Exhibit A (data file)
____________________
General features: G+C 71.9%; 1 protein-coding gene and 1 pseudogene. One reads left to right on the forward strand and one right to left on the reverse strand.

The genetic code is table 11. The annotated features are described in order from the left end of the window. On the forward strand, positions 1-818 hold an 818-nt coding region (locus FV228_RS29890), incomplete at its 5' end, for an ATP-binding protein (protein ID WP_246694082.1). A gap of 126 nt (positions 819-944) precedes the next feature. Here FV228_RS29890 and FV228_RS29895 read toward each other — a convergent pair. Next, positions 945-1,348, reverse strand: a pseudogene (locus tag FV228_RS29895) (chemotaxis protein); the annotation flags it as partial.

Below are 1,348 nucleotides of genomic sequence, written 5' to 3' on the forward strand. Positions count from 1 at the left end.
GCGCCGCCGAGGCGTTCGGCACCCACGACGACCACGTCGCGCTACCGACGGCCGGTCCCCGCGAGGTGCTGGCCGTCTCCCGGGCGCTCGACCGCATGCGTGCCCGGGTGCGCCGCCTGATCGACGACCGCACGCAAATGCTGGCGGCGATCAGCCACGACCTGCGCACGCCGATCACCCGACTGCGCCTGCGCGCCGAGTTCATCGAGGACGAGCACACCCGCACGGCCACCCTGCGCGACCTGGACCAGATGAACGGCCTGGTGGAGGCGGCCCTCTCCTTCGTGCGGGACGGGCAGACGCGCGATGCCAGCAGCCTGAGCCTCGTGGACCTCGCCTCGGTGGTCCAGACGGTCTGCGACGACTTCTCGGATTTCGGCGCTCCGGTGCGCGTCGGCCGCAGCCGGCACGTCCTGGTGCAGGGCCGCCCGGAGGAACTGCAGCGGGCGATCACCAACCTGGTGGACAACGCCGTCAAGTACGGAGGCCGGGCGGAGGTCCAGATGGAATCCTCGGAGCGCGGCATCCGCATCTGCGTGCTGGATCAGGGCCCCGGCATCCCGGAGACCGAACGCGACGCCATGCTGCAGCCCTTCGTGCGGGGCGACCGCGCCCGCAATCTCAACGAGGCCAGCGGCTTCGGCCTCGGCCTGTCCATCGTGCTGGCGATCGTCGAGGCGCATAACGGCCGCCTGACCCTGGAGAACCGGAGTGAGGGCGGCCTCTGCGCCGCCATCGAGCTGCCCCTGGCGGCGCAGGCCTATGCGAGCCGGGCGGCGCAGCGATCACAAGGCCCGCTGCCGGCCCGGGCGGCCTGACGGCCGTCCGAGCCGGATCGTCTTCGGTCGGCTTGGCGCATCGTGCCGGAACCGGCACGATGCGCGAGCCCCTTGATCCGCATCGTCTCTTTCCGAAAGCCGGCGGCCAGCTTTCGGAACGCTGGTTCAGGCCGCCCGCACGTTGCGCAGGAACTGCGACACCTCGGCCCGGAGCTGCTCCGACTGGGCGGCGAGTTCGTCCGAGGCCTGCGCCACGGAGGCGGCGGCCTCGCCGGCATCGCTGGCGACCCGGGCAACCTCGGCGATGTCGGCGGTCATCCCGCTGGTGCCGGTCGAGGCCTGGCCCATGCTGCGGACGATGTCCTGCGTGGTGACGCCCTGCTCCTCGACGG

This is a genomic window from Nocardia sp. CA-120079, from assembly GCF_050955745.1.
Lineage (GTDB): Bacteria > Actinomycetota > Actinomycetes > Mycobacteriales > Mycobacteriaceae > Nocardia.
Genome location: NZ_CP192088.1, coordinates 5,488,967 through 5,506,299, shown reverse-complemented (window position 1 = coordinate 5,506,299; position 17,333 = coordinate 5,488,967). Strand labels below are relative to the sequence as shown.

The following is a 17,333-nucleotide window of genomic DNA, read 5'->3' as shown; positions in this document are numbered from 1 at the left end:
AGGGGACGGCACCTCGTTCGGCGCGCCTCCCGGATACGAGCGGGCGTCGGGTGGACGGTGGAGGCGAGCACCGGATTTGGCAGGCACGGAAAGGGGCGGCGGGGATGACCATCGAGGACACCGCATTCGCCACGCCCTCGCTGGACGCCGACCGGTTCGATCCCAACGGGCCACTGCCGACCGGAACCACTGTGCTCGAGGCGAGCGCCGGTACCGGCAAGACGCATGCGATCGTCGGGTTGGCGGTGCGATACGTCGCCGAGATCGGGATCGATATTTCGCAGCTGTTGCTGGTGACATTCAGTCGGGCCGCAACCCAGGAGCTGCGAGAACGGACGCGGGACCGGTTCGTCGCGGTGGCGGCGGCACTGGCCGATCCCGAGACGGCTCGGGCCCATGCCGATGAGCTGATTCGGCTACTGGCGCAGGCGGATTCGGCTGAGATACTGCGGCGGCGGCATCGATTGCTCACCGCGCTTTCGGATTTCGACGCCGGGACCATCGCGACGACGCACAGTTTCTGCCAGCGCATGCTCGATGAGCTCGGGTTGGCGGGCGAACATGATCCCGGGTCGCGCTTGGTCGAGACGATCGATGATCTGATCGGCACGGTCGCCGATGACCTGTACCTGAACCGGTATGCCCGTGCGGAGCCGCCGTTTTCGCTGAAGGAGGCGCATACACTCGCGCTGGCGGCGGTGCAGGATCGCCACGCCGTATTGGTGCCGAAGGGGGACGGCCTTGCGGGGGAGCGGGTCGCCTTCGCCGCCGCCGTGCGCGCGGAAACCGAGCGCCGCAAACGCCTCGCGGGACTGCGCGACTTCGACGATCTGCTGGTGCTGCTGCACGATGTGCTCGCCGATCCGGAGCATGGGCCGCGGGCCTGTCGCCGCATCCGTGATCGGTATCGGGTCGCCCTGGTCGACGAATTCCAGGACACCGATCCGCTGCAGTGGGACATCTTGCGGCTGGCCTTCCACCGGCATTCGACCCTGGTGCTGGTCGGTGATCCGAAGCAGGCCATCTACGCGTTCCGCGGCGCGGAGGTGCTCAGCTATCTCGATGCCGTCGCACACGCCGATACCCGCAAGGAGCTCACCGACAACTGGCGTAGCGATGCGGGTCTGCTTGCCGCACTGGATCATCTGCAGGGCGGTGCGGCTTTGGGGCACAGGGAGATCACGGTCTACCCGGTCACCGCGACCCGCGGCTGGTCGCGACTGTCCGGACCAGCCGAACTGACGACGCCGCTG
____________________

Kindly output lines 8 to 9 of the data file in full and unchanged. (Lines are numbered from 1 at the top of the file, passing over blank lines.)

The following is a 17,333-nucleotide window of genomic DNA, read 5'->3' as shown; positions in this document are numbered from 1 at the left end:
AGGGGACGGCACCTCGTTCGGCGCGCCTCCCGGATACGAGCGGGCGTCGGGTGGACGGTGGAGGCGAGCACCGGATTTGGCAGGCACGGAAAGGGGCGGCGGGGATGACCATCGAGGACACCGCATTCGCCACGCCCTCGCTGGACGCCGACCGGTTCGATCCCAACGGGCCACTGCCGACCGGAACCACTGTGCTCGAGGCGAGCGCCGGTACCGGCAAGACGCATGCGATCGTCGGGTTGGCGGTGCGATACGTCGCCGAGATCGGGATCGATATTTCGCAGCTGTTGCTGGTGACATTCAGTCGGGCCGCAACCCAGGAGCTGCGAGAACGGACGCGGGACCGGTTCGTCGCGGTGGCGGCGGCACTGGCCGATCCCGAGACGGCTCGGGCCCATGCCGATGAGCTGATTCGGCTACTGGCGCAGGCGGATTCGGCTGAGATACTGCGGCGGCGGCATCGATTGCTCACCGCGCTTTCGGATTTCGACGCCGGGACCATCGCGACGACGCACAGTTTCTGCCAGCGCATGCTCGATGAGCTCGGGTTGGCGGGCGAACATGATCCCGGGTCGCGCTTGGTCGAGACGATCGATGATCTGATCGGCACGGTCGCCGATGACCTGTACCTGAACCGGTATGCCCGTGCGGAGCCGCCGTTTTCGCTGAAGGAGGCGCATACACTCGCGCTGGCGGCGGTGCAGGATCGCCACGCCGTATTGGTGCCGAAGGGGGACGGCCTTGCGGGGGAGCGGGTCGCCTTCGCCGCCGCCGTGCGCGCGGAAACCGAGCGCCGCAAACGCCTCGCGGGACTGCGCGACTTCGACGATCTGCTGGTGCTGCTGCACGATGTGCTCGCCGATCCGGAGCATGGGCCGCGGGCCTGTCGCCGCATCCGTGATCGGTATCGGGTCGCCCTGGTCGACGAATTCCAGGACACCGATCCGCTGCAGTGGGACATCTTGCGGCTGGCCTTCCACCGGCATTCGACCCTGGTGCTGGTCGGTGATCCGAAGCAGGCCATCTACGCGTTCCGCGGCGCGGAGGTGCTCAGCTATCTCGATGCCGTCGCACACGCCGATACCCGCAAGGAGCTCACCGACAACTGGCGTAGCGATGCGGGTCTGCTTGCCGCACTGGATCATCTGCAGGGCGGTGCGGCTTTGGGGCACAGGGAGATCACGGTCTACCCGGTCACCGCGACCCGCGGCTGGTCGCGACTGTCCGGACCAGCCGAACTGACGACGCCGCTG